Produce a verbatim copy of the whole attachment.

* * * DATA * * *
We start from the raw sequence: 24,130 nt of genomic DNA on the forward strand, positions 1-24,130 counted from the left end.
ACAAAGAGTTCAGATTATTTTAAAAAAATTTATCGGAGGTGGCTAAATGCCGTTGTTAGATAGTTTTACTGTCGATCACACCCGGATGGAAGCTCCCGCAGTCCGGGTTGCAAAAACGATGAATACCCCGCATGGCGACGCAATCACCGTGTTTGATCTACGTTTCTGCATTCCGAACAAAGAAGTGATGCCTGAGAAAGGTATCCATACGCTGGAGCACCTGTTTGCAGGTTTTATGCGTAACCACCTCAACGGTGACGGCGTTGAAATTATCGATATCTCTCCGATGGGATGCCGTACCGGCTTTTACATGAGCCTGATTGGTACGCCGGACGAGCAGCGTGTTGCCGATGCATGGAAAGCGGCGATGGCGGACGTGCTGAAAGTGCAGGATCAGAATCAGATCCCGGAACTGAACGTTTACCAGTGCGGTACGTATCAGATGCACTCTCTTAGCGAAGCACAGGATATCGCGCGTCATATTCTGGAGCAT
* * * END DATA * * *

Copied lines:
We start from the raw sequence: 24,130 nt of genomic DNA on the forward strand, positions 1-24,130 counted from the left end.
ACAAAGAGTTCAGATTATTTTAAAAAAATTTATCGGAGGTGGCTAAATGCCGTTGTTAGATAGTTTTACTGTCGATCACACCCGGATGGAAGCTCCCGCAGTCCGGGTTGCAAAAACGATGAATACCCCGCATGGCGACGCAATCACCGTGTTTGATCTACGTTTCTGCATTCCGAACAAAGAAGTGATGCCTGAGAAAGGTATCCATACGCTGGAGCACCTGTTTGCAGGTTTTATGCGTAACCACCTCAACGGTGACGGCGTTGAAATTATCGATATCTCTCCGATGGGATGCCGTACCGGCTTTTACATGAGCCTGATTGGTACGCCGGACGAGCAGCGTGTTGCCGATGCATGGAAAGCGGCGATGGCGGACGTGCTGAAAGTGCAGGATCAGAATCAGATCCCGGAACTGAACGTTTACCAGTGCGGTACGTATCAGATGCACTCTCTTAGCGAAGCACAGGATATCGCGCGTCATATTCTGGAGCAT